Bake for 15-20 minutes.
Serve with with bread and or a side salad.

A Tour of Ireland ~ Episode 3

Week Three and we are still in Dublin.  Check out Episode one again at your leisure, I have added some more general helpful hints to the list.


The official date of Dublin’s establishment was 988 A.D.  The area was first settled by the Vikings. Then followed the Danes who took control of the city. The city changed hands on several occasions until, in 1171, Henry II of England invaded and expelled the Danes. Over the centuries the city was home to turbulent times with continuous warfare, invasions, sieges, the black death, the potato famine, the war of independence and much more. Today it is one of Europe’s most vibrant Capital cities.

Historical Walking Tours (64 Mary Street Dublin 1)

Irish History in two hours. The historical walking tours of Dublin deal with the Potato Famine, the Easter Rising as well as the War of Independence. Meeting point is the Trinity College front gate.

Tour Hours:
May to September: Daily 11.00 & 15.00
April & October:    Daily 11.00
November to March: Friday-Sunday 11.00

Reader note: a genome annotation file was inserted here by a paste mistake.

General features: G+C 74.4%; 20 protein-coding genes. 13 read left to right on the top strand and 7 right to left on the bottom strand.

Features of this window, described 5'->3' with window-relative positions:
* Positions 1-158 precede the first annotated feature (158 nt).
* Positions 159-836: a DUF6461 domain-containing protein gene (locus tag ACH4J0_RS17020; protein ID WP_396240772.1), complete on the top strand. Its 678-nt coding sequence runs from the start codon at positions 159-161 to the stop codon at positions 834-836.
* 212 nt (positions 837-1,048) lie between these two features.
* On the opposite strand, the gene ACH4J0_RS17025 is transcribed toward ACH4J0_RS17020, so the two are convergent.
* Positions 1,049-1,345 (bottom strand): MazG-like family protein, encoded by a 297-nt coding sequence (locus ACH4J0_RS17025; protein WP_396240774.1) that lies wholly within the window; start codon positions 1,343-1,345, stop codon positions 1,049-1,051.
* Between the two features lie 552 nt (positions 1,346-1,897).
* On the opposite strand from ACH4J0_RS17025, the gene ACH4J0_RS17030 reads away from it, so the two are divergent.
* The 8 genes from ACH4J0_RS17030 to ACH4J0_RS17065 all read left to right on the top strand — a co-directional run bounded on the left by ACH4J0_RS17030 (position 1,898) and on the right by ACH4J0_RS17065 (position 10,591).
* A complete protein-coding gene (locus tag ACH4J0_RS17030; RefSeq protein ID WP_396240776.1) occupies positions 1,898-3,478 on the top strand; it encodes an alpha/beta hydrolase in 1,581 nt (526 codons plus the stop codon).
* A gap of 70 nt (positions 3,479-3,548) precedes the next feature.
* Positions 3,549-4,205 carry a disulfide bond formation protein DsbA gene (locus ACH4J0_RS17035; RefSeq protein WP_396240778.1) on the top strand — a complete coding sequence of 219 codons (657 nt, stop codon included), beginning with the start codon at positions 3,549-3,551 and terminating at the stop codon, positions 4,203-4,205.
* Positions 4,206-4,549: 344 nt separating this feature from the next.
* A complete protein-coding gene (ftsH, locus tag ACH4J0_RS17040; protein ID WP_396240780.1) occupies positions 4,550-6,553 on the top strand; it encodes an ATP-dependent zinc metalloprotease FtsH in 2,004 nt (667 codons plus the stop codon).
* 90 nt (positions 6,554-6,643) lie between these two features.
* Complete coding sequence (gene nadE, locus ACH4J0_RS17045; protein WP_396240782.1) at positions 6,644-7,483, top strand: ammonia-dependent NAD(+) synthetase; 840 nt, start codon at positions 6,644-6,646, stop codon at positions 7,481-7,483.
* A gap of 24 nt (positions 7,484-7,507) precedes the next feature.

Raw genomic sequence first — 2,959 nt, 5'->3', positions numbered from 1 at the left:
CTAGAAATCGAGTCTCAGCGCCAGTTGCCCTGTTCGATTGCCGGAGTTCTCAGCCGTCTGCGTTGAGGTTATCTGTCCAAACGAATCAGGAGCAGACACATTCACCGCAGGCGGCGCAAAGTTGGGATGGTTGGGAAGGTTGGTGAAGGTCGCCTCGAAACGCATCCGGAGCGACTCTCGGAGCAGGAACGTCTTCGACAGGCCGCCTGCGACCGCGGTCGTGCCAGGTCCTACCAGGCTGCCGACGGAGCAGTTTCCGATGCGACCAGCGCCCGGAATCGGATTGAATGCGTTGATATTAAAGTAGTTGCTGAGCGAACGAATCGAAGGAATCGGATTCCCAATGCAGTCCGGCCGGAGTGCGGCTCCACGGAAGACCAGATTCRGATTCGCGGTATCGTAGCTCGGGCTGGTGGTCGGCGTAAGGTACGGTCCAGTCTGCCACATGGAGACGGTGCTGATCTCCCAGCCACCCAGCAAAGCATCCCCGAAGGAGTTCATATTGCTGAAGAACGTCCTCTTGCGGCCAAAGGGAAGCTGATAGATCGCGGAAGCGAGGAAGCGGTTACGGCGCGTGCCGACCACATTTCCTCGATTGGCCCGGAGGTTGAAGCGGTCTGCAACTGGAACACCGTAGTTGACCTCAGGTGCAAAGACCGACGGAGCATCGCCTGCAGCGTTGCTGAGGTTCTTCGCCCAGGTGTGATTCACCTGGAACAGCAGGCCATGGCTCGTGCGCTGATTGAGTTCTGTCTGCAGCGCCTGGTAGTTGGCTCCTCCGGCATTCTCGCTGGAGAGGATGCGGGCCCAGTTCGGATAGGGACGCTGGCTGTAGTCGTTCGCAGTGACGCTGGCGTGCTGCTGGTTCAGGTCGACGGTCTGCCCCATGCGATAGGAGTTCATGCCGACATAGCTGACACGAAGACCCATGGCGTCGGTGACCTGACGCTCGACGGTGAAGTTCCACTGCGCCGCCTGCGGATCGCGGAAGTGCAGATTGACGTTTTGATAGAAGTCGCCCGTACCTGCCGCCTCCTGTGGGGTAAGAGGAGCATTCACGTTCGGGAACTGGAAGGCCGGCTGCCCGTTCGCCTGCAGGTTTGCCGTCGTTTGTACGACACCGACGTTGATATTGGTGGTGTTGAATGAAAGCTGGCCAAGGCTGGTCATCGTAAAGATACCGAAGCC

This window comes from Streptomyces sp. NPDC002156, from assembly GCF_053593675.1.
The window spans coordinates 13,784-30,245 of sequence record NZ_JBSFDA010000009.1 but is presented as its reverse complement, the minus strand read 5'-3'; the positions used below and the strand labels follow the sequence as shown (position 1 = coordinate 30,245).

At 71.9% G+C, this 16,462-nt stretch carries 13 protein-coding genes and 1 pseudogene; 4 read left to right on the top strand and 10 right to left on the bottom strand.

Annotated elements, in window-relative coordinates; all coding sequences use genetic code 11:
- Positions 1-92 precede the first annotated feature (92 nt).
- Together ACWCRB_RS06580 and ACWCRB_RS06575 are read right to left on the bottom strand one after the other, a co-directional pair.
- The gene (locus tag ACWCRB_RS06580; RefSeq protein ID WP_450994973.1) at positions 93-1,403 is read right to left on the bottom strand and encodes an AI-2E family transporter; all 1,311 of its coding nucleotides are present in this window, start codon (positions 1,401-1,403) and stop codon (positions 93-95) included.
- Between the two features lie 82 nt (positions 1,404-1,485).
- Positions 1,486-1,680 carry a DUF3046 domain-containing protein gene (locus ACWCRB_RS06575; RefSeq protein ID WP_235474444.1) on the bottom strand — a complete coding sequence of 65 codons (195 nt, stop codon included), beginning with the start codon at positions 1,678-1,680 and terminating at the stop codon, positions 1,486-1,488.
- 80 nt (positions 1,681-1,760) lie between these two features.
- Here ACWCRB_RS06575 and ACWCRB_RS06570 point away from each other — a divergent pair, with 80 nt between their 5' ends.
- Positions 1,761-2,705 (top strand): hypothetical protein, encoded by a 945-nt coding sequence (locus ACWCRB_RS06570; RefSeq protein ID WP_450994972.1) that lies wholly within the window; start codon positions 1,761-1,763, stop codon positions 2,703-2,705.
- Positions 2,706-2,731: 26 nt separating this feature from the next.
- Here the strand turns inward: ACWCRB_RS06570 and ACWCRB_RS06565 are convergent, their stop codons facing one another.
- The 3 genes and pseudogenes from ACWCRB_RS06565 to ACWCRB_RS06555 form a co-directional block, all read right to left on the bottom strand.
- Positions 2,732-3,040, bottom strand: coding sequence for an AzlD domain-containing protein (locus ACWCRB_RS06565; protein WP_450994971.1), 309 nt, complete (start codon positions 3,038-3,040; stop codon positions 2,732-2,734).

General Post Office. (O’Connell Street, Dublin 1

The General Post Office became a symbol of 1916 Easter Rising, when it has been seized by members of the Irish Volunteers and Irish Citizen Army on Easter Monday. The Proclamation of the Irish Republic has been read out from the steps of the building by Patrick Pearse.

Famine Emigrants Sculptures (Custom House Quay, Dublin 1)
The emigrant sculptures were cast in memory of the hundreds of thousands of Irish people who were forced into emigration during the famine. With their few possessions they departed from Dublin docks to Liverpool with America as their final destination. The sculptures are located beside the Custom House on the riverside.

Leinster House (Kildare Street, Dublin 2)
The Leinster House has been the formal palace of the Duke of Leinster. The government bought it in 1924 for parliamentary use. Visitors may now visit the main rooms as well as the public gallery.
Admission is free

Dublin Castle ( Dame Street Dublin 2 )